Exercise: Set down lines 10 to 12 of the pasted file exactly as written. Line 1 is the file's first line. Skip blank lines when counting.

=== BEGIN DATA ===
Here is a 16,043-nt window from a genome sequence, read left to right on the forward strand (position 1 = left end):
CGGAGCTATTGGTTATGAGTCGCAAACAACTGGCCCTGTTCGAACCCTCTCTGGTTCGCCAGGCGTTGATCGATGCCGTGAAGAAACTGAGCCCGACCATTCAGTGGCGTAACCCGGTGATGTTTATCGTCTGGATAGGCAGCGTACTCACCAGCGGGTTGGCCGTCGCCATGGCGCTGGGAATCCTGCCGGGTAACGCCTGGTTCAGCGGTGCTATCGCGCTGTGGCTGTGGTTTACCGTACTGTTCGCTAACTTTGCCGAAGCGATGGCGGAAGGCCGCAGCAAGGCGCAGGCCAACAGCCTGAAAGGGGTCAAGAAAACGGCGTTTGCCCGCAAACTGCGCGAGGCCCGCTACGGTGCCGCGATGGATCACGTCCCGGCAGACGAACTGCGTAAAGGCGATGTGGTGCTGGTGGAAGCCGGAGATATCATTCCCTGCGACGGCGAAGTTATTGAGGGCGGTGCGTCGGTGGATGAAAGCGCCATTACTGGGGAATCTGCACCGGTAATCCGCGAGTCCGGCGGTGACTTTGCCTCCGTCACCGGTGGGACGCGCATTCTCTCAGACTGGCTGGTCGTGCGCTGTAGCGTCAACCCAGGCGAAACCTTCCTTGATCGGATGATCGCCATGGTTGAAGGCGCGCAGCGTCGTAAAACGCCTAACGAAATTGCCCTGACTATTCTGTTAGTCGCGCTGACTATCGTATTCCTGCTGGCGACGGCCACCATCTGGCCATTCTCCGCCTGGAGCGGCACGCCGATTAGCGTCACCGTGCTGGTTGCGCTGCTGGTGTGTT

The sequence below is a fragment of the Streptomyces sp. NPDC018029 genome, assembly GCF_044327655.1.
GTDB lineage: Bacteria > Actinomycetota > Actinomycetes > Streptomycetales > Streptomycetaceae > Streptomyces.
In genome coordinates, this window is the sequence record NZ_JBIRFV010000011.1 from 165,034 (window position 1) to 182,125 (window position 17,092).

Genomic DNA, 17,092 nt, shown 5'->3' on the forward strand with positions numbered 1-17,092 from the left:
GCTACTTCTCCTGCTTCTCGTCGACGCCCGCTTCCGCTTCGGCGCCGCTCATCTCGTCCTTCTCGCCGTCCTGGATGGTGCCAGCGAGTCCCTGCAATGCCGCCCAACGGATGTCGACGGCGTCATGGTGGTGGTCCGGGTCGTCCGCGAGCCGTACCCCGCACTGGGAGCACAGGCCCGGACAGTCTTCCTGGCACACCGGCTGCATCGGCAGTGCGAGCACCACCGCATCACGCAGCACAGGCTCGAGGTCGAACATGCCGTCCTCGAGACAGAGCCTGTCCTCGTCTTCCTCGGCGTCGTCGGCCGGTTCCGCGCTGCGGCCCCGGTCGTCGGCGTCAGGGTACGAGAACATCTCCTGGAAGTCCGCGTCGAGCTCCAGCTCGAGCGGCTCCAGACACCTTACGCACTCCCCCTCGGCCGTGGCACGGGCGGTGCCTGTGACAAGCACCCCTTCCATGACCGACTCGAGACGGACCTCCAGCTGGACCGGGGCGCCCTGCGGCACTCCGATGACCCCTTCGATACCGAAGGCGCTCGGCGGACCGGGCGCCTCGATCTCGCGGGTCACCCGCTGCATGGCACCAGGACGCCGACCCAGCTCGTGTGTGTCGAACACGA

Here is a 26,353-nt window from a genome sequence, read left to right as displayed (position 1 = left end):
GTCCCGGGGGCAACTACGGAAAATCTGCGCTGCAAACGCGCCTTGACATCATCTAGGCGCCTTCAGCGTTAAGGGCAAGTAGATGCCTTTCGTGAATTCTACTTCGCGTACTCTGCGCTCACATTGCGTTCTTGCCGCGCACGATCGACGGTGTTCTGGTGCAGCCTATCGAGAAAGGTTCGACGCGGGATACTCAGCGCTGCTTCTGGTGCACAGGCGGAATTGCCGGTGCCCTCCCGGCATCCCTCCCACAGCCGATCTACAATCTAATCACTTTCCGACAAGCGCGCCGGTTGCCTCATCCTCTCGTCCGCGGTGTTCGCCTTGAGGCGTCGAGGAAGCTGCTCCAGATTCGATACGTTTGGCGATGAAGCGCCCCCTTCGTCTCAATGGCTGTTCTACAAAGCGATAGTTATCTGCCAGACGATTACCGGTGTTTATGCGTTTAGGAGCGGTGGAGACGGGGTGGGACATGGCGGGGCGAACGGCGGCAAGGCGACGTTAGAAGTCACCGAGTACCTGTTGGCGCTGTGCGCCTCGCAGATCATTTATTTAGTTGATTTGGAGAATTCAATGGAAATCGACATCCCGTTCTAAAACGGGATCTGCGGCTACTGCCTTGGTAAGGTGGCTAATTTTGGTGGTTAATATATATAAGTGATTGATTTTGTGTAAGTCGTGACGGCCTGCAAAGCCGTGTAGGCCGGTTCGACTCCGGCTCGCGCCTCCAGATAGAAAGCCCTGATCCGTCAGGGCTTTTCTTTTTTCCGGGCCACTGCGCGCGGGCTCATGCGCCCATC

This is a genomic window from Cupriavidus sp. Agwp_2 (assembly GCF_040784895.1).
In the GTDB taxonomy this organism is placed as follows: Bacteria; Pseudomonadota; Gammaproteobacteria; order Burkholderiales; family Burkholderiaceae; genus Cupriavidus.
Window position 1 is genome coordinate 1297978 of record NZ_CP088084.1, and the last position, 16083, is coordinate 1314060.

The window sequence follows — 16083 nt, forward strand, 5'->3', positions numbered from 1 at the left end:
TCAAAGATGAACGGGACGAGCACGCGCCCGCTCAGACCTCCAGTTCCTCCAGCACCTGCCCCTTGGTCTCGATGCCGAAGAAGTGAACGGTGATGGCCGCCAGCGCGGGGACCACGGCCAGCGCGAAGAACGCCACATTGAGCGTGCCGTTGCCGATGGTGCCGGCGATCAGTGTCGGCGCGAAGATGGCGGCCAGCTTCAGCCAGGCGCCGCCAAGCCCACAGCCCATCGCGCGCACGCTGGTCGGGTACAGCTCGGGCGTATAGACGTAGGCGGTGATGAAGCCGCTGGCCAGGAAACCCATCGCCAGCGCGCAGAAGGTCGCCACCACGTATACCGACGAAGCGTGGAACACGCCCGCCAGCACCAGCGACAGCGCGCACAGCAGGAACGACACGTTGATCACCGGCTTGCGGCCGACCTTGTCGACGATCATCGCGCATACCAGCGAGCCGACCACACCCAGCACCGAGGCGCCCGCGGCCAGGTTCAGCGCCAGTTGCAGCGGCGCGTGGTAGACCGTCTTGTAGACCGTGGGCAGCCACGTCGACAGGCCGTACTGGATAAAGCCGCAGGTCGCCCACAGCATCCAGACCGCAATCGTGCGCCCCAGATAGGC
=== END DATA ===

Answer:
This is a genomic window from Cupriavidus sp. Agwp_2 (assembly GCF_040784895.1).
In the GTDB taxonomy this organism is placed as follows: Bacteria; Pseudomonadota; Gammaproteobacteria; order Burkholderiales; family Burkholderiaceae; genus Cupriavidus.
Window position 1 is genome coordinate 1297978 of record NZ_CP088084.1, and the last position, 16083, is coordinate 1314060.